On just its second year, the International Film Festival and Awards Macao has kind of developed an identity. If in the future, things carry on like they did this year, the IFFAM could become a regional destination to catch up on some of the best films from all around the world. They screened some really incredible films that will undoubtedly factor into many conversations about the most sublime, most high-minded cinema of 2017. But it also leaves room for stranger, more visceral fare. There’s something really remarkable about an international film festival recognizing the career of someone like Udo Kier, and screening Brawl in Cell Block 99 instead of one of the films that the general public might consider “respectable.”
So from the arthouse to grindhouse, this festival kind of has it all. And those sensibilities weirdly intersect in Guillermo del Toro’s latest film, The Shape of Water. We’re scheduled to have this film in our cinemas around February, and it can’t come quickly enough. It’s a story of a young mute woman (Sally Hawkins) in cold war-era America who works in a government facility that is studying a captive fish man (Doug Jones in a remarkable costume). The young woman is drawn to the monster, and begins an unlikely romance with him.
So it is a movie that prominently features a fish man. And it isn’t some handsome actor who just has gills painted on him. The film clearly takes inspiration from rubber suit monster movies of the 50s and 60s. But it takes those aesthetics and just brings it all to another level. In a video introducing the movie, del Toro talked about the film as an “adult fairy tale,” and it’s an apt description. The film swims deep into the waters of that kind of simple mythology, with people pure of heart going up against destructive forces. But then it keeps letting the real world intrude into this magical milieu, finding brilliant ways to insert grownup ideas into this otherwise straightforward narrative. It becomes this grand story of acceptance rooted not only in the logic of timeless magical stories, but also in the very tangible experience of our current existence, particularly in an America that romanticizes the past in strange and disturbing ways.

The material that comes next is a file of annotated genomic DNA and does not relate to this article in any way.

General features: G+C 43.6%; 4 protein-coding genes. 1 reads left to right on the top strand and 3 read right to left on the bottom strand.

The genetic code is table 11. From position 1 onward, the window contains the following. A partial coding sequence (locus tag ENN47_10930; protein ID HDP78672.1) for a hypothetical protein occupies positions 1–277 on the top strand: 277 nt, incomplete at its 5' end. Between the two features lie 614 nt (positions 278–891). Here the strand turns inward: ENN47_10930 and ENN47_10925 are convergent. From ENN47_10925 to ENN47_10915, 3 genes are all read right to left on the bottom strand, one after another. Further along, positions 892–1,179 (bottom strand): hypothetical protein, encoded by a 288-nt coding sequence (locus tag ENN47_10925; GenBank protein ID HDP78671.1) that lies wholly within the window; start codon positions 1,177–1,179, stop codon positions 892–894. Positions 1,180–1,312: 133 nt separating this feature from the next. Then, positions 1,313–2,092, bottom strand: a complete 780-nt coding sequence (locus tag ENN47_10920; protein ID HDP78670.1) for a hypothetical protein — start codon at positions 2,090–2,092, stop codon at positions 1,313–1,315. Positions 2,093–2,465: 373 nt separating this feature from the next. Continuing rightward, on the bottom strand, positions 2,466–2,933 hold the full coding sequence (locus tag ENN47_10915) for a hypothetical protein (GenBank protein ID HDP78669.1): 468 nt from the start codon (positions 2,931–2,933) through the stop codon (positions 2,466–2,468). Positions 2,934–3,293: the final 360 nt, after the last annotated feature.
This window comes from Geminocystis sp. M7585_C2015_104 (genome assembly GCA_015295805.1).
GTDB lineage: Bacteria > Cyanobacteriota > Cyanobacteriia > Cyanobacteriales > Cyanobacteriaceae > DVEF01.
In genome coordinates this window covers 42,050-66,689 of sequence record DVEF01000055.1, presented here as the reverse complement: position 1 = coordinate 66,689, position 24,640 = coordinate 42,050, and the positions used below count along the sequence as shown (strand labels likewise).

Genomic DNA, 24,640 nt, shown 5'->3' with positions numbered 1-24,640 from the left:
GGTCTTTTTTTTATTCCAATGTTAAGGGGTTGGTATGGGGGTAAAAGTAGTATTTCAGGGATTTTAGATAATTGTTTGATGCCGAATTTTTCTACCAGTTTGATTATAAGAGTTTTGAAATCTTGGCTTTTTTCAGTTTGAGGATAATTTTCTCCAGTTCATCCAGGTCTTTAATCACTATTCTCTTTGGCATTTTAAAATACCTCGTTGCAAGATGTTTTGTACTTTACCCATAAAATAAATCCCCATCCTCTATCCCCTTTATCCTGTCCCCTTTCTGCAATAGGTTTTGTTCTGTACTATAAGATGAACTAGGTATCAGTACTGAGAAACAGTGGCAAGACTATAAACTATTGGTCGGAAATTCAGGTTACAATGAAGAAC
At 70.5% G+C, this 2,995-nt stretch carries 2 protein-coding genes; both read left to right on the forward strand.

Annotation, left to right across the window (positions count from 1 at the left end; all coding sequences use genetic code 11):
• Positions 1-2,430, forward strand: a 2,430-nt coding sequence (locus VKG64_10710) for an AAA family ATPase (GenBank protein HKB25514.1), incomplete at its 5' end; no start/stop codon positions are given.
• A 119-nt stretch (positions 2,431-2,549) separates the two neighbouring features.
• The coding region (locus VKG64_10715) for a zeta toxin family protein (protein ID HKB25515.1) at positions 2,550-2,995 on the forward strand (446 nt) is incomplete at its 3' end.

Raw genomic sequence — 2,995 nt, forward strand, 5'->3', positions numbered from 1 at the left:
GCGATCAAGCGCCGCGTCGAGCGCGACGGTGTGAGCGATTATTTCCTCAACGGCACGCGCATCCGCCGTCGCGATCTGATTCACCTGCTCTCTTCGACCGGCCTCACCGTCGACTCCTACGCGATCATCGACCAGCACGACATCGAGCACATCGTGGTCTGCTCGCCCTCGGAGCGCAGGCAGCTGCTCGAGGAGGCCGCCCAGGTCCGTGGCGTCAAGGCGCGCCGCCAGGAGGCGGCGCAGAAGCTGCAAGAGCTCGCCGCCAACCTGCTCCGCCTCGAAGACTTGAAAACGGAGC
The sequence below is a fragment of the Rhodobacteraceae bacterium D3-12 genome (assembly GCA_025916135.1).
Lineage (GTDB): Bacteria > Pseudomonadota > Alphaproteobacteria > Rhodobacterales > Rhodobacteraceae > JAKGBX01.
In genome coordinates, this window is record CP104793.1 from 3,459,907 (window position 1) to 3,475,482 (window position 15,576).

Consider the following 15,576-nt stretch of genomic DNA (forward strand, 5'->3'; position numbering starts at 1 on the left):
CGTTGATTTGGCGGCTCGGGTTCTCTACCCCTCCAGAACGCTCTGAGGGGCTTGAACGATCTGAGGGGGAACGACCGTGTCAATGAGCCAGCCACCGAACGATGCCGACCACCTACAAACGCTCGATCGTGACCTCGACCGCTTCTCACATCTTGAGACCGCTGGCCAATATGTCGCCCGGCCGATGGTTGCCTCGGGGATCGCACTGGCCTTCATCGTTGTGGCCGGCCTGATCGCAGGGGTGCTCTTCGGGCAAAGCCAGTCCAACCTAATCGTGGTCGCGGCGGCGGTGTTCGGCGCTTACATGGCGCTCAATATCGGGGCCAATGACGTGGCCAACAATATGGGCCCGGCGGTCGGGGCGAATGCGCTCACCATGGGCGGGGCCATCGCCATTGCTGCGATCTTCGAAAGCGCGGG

As of this writing, Samuel Maoz’s Foxtrot has been shortlisted for the Academy Award for Best Foreign Language Film. To anyone who’s seen the Israeli film, it probably comes as no surprise. The film is split up into distinct portions. The first part begins with parents being told that their soldier son has died in action. The second portion involves scenes of said son serving in the military, at a supply checkpoint in the middle of nowhere. The last part deals with the aftermath of everything that went on.
It’s best not to talk about the details of the plot. The whole thing seems designed to do a couple of things: highlight the absurdity of constant war, and to put to question the ways in which a masculine force can get things done. The camera in this movie keeps shooting the characters from overhead, lending a god’s-eye-view to the proceedings, and providing a sense of perspective to the little dramas that are going on. It’s a smart, darkly funny film that has already ruffled feathers in its native Israel. And one imagines that it might spark some much needed discourse once the Academy gets around to wrestling with the movie’s stances.
Michael Pearce’s directorial debut Beast feels like the arrival of a new arthouse darling. The British film tells the story of Moll (Jessie Buckley), who starts up a relationship with local outsider Pascal (Johnny Flynn), much to the dismay of her family and the community at large. The film makes it clear that Moll was raised under a manipulative mother that’s put undue pressure on her to be “good.” Moll finds an escape from all that with her new man, but has to confront some dark possibilities when Pascal is accused of murdering several young girls in the area.
Beast is one of those debuts that just makes people stand up and notice. There’s a compelling rawness to it, a willingness to go to places that more seasoned filmmakers just aren’t able to, anymore. Some of the things it ends up implying can feel questionable, but it is that edginess that ultimately gives the film its strange lift. It’s able to conceive of a level of depravity and tendency towards violence that deserves some sympathy, drawing lines in the sand between different kinds of abuse, driving at complexities that movies aren’t necessarily great at depicting. It’s also the debut film of Jessie Buckley, who ended up taking the best actress prize here in Macao. And she deserves it, too: her gripping, remarkably generous performance holds the film together even as the plot threatens to break it all apart.
I mentioned earlier that the festival screened Brawl in Cell Block 99, which is essentially a modern day grindhouse movie. But in comparison to Brian Taylor’s Mom and Dad, which also screened here in Macao, it comes off as positively restrained. Mom and Dad is about a signal that makes parents go berzerk and want to kill their children. The bulk of the movie involves teenager Carly (Anne Winters) trying to fend off her parents (Nicolas Cage and Selma Blair).
The film has clear grindhouse ambitions, its opening titles a clear reference to the movies to that era. But more than that, the movie seems to have been conceived as a platform for yet another unhinged Nicolas Cage performance. This is one of this films where Cage is allowed to just go completely nuts, and the actor does not waste a moment of this opportunity. The film is funny and actually gets to some interesting ideas regarding the feelings parents actually have for their children, but it is really just Cage that captures the imagination here. It’s just a joy to watch him go as far as he does.